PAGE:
ELECTRIC PATROL VEHICLE                                                                            S.B. 589:

                                                                                  SUMMARY OF INTRODUCED BILL

                                                                                                         IN COMMITTEE

 

 

 

 

 

 

 

 

 

Senate Bill 589 (as introduced 9-27-17)

Sponsor:  Senator Peter MacGregor

Committee:  Transportation

 

Date Completed:  12-6-17

 


CONTENT

 

The bill would amend the Electric Patrol Vehicle Act to allow a political subdivision to operate an electric patrol vehicle on a sidewalk within that political subdivision's boundaries, and require such a vehicle to have two or three wheels, instead of four.

 

The Act allows a political subdivision, by ordinance, to authorize its law enforcement, emergency service, and parking enforcement employees to operate an electric patrol vehicle on a street or highway within that political subdivision's boundaries. ("Political subdivision" means a city, village, township, county, or university.)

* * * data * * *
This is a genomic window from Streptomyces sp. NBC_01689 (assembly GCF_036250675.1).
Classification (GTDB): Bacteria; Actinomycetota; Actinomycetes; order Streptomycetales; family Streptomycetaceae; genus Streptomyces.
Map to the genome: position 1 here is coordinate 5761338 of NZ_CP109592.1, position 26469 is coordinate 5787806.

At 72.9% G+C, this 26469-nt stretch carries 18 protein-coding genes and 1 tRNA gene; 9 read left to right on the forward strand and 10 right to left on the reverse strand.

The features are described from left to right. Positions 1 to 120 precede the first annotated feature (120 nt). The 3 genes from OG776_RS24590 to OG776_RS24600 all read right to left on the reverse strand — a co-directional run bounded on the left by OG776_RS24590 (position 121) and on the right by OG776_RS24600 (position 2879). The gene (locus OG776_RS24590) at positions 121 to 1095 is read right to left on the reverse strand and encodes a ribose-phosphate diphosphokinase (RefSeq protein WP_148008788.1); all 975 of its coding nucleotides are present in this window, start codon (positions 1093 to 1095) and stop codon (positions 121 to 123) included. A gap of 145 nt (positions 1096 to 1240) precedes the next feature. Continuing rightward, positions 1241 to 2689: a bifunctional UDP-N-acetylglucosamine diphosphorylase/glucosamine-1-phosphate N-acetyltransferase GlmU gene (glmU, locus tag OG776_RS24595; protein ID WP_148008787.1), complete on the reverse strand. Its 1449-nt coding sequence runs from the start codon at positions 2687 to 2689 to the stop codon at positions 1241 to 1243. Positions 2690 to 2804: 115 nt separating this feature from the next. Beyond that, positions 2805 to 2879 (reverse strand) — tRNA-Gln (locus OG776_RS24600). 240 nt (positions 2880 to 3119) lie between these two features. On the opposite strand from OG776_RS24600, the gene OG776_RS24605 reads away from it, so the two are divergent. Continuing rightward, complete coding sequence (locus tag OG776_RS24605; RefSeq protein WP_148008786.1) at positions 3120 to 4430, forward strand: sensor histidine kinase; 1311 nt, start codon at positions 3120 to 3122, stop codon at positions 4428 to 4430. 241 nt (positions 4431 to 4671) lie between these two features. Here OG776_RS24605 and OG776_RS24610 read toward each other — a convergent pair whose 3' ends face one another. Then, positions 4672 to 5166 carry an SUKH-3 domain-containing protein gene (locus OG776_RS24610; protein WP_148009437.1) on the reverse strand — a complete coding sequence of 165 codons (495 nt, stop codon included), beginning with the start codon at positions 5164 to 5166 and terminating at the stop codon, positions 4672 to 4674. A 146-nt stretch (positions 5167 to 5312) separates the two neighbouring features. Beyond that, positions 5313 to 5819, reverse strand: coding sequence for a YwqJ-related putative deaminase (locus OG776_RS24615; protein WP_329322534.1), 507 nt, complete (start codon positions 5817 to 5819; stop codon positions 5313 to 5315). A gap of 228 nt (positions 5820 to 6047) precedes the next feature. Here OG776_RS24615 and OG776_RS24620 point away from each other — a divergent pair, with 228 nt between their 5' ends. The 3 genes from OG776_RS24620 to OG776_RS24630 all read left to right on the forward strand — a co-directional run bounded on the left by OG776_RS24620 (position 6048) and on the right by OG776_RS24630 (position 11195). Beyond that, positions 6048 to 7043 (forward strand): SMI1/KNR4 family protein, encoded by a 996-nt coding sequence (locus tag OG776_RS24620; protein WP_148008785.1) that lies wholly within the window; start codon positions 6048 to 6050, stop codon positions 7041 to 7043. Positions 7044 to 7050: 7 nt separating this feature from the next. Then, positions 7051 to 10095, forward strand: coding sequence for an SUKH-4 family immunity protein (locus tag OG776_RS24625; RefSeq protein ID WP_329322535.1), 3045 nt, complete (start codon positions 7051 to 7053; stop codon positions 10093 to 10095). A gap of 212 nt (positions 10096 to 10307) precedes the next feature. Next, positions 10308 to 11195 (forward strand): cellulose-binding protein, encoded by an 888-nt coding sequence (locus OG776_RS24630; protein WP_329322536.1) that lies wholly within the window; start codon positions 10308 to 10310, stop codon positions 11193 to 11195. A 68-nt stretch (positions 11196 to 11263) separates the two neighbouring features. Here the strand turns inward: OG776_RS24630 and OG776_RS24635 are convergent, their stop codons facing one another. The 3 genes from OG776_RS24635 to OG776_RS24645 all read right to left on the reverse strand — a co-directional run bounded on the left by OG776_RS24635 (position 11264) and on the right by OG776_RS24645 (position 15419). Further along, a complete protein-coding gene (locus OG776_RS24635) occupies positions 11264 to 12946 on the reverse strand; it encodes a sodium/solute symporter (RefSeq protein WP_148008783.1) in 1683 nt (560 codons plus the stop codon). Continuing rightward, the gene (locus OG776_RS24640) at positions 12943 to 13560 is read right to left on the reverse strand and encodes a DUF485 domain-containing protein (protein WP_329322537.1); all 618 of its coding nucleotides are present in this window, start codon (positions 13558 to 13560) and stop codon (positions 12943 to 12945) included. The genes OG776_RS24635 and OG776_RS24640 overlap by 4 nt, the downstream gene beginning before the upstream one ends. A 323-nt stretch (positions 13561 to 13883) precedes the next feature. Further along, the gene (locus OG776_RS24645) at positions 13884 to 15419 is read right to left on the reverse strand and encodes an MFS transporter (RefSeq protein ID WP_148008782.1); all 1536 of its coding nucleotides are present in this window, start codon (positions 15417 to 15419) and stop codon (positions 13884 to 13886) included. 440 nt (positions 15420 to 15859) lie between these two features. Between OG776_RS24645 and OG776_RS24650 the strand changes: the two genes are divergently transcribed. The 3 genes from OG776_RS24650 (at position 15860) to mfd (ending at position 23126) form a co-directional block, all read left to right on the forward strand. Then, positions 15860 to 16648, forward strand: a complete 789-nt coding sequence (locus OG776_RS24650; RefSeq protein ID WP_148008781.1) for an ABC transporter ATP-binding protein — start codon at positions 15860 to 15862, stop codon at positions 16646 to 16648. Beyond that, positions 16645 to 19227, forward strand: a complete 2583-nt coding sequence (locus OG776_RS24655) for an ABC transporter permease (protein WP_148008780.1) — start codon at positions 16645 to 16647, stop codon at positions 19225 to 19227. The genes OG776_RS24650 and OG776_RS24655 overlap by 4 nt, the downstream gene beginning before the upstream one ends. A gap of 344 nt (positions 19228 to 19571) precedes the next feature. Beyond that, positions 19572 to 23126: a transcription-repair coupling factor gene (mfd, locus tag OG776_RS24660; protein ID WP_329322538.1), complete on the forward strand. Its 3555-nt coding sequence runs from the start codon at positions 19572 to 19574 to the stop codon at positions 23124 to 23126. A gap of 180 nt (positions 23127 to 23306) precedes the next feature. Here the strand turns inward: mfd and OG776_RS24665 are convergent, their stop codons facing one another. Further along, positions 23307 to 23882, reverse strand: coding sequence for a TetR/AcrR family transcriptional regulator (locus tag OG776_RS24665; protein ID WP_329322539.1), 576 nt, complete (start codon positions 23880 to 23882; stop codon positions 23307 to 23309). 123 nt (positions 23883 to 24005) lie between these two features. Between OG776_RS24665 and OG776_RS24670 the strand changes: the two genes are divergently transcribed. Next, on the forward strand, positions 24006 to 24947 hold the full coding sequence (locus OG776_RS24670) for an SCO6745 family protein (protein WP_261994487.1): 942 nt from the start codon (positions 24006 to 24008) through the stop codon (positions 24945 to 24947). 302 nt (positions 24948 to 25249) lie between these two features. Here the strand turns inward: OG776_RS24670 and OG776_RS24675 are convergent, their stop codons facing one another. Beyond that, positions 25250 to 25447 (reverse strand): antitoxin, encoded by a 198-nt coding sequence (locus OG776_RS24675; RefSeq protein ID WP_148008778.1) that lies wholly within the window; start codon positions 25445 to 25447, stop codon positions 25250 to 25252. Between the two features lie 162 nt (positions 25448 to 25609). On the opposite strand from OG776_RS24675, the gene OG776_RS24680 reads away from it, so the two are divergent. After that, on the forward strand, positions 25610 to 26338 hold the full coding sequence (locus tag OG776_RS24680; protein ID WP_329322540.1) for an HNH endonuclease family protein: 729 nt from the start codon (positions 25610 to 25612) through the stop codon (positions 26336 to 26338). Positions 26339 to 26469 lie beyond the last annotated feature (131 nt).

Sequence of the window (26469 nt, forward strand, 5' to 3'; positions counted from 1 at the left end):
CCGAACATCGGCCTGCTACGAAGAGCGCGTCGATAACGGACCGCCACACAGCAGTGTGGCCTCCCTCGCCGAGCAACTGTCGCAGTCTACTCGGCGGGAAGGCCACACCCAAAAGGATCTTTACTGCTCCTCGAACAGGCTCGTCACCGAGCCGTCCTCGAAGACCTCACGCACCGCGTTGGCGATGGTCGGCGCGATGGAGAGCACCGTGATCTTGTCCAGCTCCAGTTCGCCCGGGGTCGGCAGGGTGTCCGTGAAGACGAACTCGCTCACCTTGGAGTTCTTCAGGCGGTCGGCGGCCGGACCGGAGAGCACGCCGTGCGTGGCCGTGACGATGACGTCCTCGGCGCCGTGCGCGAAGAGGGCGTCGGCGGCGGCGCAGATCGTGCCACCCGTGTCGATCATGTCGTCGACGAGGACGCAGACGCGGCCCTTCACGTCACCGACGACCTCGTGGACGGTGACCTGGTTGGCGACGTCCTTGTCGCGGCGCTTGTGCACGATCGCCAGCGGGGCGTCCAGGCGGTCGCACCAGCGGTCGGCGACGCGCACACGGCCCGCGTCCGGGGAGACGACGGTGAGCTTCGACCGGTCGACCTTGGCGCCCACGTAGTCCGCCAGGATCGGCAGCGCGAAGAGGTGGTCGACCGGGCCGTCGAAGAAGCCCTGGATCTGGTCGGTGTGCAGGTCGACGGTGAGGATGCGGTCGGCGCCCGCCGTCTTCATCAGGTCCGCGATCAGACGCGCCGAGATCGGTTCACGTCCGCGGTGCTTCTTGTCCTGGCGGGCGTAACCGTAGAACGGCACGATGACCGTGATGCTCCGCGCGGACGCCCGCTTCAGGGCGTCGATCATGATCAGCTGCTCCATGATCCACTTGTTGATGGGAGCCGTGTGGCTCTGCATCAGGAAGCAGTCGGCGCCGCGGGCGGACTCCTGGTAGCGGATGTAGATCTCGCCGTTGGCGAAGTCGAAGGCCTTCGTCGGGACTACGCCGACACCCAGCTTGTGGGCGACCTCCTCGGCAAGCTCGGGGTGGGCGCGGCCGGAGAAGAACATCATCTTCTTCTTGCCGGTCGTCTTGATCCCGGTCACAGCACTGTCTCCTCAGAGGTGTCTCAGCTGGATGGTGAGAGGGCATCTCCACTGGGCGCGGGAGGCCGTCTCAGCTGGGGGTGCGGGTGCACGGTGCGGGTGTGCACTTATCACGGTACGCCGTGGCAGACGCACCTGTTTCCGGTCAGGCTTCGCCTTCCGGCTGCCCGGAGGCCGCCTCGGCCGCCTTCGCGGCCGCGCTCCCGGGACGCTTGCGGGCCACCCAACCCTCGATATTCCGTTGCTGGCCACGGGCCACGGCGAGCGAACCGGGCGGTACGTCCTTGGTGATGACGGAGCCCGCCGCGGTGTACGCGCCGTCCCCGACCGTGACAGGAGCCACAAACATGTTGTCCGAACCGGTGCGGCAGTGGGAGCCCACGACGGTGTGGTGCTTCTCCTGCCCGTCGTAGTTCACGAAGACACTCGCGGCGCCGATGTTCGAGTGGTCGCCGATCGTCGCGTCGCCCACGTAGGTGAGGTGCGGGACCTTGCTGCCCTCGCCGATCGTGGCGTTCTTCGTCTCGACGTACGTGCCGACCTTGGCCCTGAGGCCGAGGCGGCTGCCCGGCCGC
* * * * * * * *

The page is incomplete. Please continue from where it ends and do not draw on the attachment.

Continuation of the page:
An electric patrol vehicle must be limited as follows:

 

 --    To a street or highway with a posted speed limit of not more than 25 miles per hour.

 --    To crossing a street or highway with a posted speed limit of not more than 50 miles per hour.

 

The bill also would allow an electric patrol vehicle to be operated on a sidewalk within that political subdivision's boundaries. "Sidewalk" would mean a paved public sidewalk intended for pedestrian use outside of and adjacent to the improved portion of a street or highway designed for vehicular travel.

 

Currently, "electric patrol vehicle" means an electrically powered motor vehicle designed to carry up to four people, at a speed of not more than 25 miles per hour, having not less than four wheels, and having an unloaded weight of not more than 1,300.

 

The bill would amend the term to refer to a vehicle having two or three wheels, instead of four.

 

The bill would take effect 90 days after it was enacted.

 

MCL 257.1572 et al.                                                 Legislative Analyst:  Drew Krogulecki

 

FISCAL IMPACT

 

The bill would increase university and local government costs to the extent that a local government or university already has an electric patrol vehicle or vehicles with four or more wheels that, under the bill, would no longer be eligible to operate under the Electric Patrol


Vehicle Act. The cost of implementing the use of two- or three-wheeled electric patrol vehicles would depend on the specific purchase decisions and program needs of local governments and universities.

 

                                                                                     Fiscal Analyst:  Elizabeth Pratt

This analysis was prepared by nonpartisan Senate staff for use by the Senate in its deliberations and does not constitute an official statement of legislative intent.